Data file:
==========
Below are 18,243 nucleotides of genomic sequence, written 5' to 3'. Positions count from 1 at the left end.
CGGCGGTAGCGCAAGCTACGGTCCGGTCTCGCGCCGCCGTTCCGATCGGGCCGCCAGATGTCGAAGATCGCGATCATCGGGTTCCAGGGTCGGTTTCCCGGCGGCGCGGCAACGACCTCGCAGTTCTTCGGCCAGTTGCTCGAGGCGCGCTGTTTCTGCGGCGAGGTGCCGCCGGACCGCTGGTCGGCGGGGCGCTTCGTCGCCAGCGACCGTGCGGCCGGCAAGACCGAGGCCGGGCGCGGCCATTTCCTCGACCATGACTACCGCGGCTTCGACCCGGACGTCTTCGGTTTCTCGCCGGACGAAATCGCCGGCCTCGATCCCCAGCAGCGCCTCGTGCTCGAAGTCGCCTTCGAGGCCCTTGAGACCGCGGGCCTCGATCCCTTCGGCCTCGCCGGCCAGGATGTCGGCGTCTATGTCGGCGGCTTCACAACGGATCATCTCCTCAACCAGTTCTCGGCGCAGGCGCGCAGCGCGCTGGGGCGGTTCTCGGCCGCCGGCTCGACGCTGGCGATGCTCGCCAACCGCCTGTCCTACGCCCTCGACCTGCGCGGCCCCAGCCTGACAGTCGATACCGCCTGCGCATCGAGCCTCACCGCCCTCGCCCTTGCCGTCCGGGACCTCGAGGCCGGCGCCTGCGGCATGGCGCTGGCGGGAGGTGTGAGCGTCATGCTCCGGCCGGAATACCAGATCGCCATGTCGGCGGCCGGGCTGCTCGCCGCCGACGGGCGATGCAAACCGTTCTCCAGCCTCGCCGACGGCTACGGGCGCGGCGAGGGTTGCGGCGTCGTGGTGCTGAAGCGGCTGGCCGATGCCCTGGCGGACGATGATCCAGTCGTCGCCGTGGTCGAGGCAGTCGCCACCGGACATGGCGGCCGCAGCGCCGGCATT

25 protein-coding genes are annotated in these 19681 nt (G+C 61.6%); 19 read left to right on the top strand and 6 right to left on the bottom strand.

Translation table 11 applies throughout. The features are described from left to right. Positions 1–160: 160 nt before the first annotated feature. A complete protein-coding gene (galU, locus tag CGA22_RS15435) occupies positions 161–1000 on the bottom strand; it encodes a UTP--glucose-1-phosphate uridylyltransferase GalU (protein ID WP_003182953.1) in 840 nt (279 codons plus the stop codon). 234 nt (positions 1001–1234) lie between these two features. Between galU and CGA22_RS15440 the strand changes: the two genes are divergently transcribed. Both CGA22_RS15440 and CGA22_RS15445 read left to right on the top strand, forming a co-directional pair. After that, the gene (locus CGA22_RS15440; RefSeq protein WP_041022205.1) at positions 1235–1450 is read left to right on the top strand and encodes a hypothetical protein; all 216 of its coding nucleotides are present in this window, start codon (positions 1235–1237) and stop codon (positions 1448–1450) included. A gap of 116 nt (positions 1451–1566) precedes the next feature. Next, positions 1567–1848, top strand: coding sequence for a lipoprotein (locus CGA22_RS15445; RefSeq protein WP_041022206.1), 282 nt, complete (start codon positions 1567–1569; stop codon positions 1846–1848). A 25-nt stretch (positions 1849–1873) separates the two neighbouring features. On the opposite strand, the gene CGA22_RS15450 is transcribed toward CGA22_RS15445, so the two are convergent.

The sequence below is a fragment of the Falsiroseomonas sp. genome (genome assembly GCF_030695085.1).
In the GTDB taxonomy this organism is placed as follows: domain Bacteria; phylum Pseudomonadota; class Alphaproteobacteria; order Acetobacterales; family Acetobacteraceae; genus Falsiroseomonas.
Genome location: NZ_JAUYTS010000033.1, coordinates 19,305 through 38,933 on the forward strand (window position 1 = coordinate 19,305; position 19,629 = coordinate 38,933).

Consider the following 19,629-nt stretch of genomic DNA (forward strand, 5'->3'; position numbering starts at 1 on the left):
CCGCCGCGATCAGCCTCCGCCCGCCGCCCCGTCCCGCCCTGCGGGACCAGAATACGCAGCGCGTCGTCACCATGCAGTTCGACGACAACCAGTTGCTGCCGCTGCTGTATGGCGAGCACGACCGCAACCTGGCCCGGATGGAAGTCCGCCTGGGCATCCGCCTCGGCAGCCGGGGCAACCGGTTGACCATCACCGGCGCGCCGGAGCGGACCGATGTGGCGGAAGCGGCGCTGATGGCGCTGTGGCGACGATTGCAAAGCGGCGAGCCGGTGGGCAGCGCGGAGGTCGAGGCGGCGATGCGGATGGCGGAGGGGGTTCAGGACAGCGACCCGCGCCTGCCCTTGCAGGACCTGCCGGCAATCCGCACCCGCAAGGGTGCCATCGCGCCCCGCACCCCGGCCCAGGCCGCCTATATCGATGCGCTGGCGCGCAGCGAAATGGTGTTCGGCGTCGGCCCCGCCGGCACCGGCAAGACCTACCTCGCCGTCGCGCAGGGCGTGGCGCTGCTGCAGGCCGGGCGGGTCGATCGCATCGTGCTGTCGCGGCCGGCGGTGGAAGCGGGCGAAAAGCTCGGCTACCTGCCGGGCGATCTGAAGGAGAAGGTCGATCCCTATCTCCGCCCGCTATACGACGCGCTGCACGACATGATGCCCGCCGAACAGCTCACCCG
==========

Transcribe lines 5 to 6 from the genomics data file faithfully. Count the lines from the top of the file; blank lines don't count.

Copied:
The sequence below is a fragment of the Falsiroseomonas sp. genome (genome assembly GCF_030695085.1).
In the GTDB taxonomy this organism is placed as follows: domain Bacteria; phylum Pseudomonadota; class Alphaproteobacteria; order Acetobacterales; family Acetobacteraceae; genus Falsiroseomonas.